With just over a week left before the income tax filing deadline, Maryland Comptroller Peter Franchot issued the latest in a series of suspensions blocking private preparers suspected of filing fraudulent electronic returns.

Franchot said Friday his office stopped processing all electronic returns from 15 more preparers, deeming questionable many of those firms' returns filed so far. The comptroller's office has been flagging potential signs of tax fraud and identity theft, and has halted returns from 54 preparers this season.


Those businesses are among 93 firms blocked from filing returns electronically. Electronic filings now account for between 85 percent and 90 percent of all tax returns.

"Until they come in and show us basic documents that support what we think are highly questionable returns they had filed, we are not going to process any returns from their office," Franchot said. "You would think most would come in immediately with backup material showing everything in these returns has some foundation in reality. ... They don't come in because they're fraudulent, fly-by-night. ... That's our strong suspicion."

He said Maryland, like other states, has seen an increase in fraud, particularly in electronic returns, some from "pop-up" tax preparers that abuse the system. Red flags include business income reported by taxpayers who don't own a business, refund requests that are much higher than the previous year's, inflated or undocumented business expenses, claims for dependents who were not provided the required 50 percent support or care, and inflated wages and withholding information.

Taxpayers also have been victimized when thieves steal Social Security numbers and file fraudulent returns.

The latest suspensions came Friday as time appeared to be running out for a measure Franchot has pushed for in the legislature that would allow his office to investigate income tax fraud and shut down businesses found to be operating illegally. The bill, which failed in 2016, was passed by the Senate, and as of Friday had moved to the House of Delegates.

Under the current system, without enforcement authority, "in theory I'm penalizing a completely honest taxpayer whose return is submitted by companies we've identified," Franchot said. But "we have to protect the treasury, or they'd rob us blind."

This tax season, as in previous seasons, many of the taxpayers who show up for help at the Baltimore CASH Campaign have been victimized in previous seasons by preparers operating illegally, said Sara Johnson, director, of the organization that offers free tax preparation services to low- and moderate-income people. Taxpayers should be suspicious if a tax preparer deducts fees from their refund, does not sign their tax return or fails to include their preparer taxpayer identification number, he said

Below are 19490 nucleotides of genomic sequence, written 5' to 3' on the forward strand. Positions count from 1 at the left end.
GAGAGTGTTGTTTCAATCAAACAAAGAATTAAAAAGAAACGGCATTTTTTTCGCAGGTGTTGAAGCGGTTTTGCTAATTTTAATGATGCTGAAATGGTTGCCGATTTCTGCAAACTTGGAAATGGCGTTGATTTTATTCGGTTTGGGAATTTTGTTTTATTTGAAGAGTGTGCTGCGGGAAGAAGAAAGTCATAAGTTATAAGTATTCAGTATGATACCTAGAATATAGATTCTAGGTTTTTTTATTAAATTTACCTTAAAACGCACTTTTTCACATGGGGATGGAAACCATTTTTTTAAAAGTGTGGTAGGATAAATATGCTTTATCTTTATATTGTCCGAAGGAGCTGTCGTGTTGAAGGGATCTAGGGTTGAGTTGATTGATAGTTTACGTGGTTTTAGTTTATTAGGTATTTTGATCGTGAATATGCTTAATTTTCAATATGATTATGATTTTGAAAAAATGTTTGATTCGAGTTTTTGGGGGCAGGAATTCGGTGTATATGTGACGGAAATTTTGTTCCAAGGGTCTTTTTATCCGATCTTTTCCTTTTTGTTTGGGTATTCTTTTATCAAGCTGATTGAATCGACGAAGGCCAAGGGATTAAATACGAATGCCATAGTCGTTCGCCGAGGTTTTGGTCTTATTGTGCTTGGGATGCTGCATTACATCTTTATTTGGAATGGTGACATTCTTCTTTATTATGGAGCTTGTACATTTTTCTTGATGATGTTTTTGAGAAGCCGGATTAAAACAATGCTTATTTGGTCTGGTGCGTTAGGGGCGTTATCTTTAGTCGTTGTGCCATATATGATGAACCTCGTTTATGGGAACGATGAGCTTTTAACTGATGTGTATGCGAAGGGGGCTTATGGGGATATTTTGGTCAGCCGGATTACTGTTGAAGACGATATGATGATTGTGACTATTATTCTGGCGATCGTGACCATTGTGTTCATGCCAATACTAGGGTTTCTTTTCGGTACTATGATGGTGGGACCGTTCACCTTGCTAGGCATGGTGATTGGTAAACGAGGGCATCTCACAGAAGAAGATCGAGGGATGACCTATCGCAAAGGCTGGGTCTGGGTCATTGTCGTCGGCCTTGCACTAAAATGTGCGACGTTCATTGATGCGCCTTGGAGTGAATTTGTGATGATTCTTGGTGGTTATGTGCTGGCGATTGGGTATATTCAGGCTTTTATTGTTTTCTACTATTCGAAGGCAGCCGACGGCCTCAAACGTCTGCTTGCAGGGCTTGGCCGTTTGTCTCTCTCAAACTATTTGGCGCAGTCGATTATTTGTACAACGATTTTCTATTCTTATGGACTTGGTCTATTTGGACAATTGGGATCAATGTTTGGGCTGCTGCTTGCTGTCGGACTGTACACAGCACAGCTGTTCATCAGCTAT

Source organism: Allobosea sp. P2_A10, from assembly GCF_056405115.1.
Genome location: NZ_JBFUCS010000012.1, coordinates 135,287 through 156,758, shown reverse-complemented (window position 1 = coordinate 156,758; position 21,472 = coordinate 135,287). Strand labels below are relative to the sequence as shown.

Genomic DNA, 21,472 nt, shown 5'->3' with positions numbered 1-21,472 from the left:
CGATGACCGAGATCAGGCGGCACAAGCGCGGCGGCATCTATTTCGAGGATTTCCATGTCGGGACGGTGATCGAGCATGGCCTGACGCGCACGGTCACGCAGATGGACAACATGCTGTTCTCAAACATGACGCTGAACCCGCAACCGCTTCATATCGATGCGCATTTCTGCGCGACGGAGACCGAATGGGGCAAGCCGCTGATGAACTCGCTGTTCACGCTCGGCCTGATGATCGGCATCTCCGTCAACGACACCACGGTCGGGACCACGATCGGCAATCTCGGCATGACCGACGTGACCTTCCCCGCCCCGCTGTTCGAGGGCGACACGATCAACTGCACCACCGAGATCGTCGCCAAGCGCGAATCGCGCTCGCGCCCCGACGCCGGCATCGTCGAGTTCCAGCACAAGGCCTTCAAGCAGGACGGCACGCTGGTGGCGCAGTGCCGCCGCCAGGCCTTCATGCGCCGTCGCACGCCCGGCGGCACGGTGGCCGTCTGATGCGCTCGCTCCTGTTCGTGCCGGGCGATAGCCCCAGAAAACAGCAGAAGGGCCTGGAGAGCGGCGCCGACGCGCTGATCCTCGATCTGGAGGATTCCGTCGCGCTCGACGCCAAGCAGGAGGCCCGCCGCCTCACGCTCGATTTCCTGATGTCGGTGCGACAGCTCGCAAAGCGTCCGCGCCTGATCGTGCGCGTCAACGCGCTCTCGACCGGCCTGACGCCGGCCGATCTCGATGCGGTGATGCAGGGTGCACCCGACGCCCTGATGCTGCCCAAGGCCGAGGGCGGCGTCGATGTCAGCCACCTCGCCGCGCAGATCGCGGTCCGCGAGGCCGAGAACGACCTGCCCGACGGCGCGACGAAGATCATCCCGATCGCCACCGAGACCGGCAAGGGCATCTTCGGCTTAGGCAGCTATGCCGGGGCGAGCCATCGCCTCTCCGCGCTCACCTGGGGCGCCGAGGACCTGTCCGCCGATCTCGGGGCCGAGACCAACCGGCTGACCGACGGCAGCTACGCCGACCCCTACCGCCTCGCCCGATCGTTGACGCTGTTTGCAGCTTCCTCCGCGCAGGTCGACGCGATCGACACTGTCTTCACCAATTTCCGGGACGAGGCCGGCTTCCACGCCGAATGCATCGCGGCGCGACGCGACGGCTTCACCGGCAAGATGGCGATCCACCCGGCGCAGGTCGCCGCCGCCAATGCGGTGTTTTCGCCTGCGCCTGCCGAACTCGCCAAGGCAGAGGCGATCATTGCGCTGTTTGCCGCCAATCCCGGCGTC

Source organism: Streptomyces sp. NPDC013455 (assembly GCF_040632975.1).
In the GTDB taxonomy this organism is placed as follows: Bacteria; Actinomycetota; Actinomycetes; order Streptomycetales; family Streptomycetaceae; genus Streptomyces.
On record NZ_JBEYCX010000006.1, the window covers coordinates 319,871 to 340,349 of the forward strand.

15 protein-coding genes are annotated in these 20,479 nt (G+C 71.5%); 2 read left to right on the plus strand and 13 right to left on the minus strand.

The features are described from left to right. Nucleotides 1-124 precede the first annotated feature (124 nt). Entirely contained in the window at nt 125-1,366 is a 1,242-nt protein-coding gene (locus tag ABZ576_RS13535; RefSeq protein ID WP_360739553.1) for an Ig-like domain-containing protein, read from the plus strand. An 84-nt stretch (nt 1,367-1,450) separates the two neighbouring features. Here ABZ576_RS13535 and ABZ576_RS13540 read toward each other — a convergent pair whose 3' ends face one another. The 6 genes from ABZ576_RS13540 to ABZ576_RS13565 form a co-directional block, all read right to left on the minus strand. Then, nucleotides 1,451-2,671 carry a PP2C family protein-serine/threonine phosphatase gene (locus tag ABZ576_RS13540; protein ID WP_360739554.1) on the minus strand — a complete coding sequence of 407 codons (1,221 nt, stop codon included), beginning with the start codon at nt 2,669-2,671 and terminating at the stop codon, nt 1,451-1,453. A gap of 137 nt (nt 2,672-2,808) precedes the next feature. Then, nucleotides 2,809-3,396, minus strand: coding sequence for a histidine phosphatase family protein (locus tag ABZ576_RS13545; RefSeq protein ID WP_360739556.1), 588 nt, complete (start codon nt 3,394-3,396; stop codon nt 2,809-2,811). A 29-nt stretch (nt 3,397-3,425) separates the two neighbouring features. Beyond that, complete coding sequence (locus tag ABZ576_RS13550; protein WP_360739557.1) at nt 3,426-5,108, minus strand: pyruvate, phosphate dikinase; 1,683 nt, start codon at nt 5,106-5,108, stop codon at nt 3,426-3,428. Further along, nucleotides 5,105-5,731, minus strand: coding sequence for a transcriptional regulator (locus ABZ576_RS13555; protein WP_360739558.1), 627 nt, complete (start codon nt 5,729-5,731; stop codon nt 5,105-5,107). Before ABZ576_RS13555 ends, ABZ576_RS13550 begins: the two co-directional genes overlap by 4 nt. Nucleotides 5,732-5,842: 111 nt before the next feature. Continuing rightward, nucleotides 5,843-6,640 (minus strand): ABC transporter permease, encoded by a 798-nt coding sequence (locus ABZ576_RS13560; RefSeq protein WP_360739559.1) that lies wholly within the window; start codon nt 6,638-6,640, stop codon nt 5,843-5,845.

"We regularly see clients coming in who went to a paid preparer the previous year with a lot of ... issues they're trying to get resolved," many of whom have been notified by the IRS. "They're really distraught. The tax return is an important document. It's used to apply for financial aid and build assets. When that document isn't right, it gets them off course."

Several owners of blocked businesses said Friday they were unclear about why they were on the list.

One business owner said Friday she was shocked to see the firm she's built into a year-round business serving the Latino community in Hyattsville on the comptroller's list.

"This is very devastating," said Evelyn Sotelo, "I am super-precise, and I would never even think I'd be in the pool of companies for this type of situation. With all my customers, I'm very thorough. I strive to have a professional, honest tax service."

Sotelo, owner of Eze Tax Service, said she intends to work with the comptroller's office to resolve the suspension, and will call in her clients to back her up if needed, but still fears lasting damage to her reputation.

"I'm hoping this goes by quickly," she said.

During last year's tax season, 13,000 electronic tax returns seeking $22 million in refunds were blocked in Maryland, according to the comptroller's office. The office audited more than 19,000 returns, many because of questionable business income, and adjusted more than 80 percent of those.


Several businesses that were suspended last year are now in compliance and have been unblocked, the comptroller said.

Last month, an owner of four Liberty Tax Service franchises pleaded guilty to conspiracy to steal from the state in connection with a fraudulent tax scheme. Vanessa Kone, who had operated six Liberty stores in Baltimore, was sentenced to five years in prison, all suspended, three years of supervised probation and was ordered to pay $38,041 in restitution and a $10,000 penalty, according to an announcement by Franchot and Maryland Attorney General Brian E. Frosh.

Kone had been accused of preparing and filing fraudulent federal and state income tax returns and claiming refunds in the names of taxpayers. None of the taxpayers had earned any income and often were homeless. The refunds were filed electronically, with fees, sometimes as much as 85 percent of the total refund, taken out before net proceeds were distributed to taxpayers, Frosh said.